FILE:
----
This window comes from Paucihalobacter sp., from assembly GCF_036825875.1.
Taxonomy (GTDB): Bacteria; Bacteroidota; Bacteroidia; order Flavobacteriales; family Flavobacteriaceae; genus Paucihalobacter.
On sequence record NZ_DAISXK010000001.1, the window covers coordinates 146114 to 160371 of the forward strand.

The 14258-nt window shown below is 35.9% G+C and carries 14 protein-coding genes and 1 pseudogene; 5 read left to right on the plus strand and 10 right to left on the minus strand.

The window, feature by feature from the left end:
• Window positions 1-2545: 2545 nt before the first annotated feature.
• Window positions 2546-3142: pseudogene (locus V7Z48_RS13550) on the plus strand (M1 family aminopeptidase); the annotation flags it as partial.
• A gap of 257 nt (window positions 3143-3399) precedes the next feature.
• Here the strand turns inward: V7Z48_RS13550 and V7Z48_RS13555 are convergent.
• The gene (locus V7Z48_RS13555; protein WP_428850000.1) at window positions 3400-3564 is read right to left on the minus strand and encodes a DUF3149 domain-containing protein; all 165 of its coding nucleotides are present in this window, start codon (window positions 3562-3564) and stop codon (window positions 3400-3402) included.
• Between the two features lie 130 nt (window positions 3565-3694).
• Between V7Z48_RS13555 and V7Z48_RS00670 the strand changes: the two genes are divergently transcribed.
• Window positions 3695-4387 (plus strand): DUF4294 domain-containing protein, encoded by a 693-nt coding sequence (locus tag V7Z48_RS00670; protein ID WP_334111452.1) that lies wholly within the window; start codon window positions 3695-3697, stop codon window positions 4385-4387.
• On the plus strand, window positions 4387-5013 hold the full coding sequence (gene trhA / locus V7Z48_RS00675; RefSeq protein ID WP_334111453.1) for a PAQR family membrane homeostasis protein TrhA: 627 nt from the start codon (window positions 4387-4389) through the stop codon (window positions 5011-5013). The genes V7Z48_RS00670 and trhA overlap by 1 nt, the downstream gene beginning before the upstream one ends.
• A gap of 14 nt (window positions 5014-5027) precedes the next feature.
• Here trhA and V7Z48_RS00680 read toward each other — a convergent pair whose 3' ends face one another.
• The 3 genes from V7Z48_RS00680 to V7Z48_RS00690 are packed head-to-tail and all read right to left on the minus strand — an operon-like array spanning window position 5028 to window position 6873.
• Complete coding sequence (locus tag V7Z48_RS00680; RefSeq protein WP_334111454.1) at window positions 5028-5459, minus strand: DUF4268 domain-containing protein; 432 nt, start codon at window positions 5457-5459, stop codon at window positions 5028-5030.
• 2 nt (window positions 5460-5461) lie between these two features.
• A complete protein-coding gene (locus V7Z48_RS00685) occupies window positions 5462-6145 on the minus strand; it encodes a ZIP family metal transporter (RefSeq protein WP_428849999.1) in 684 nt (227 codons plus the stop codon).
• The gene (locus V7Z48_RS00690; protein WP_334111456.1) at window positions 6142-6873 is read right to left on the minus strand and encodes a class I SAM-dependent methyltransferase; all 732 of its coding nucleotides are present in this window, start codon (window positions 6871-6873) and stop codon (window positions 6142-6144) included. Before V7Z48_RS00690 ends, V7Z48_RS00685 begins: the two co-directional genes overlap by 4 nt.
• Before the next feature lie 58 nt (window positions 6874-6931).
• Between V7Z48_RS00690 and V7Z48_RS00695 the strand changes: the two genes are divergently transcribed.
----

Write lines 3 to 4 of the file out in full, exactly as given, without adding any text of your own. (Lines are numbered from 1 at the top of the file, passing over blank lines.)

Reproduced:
On sequence record NZ_DAISXK010000001.1, the window covers coordinates 146114 to 160371 of the forward strand.

The 14258-nt window shown below is 35.9% G+C and carries 14 protein-coding genes and 1 pseudogene; 5 read left to right on the plus strand and 10 right to left on the minus strand.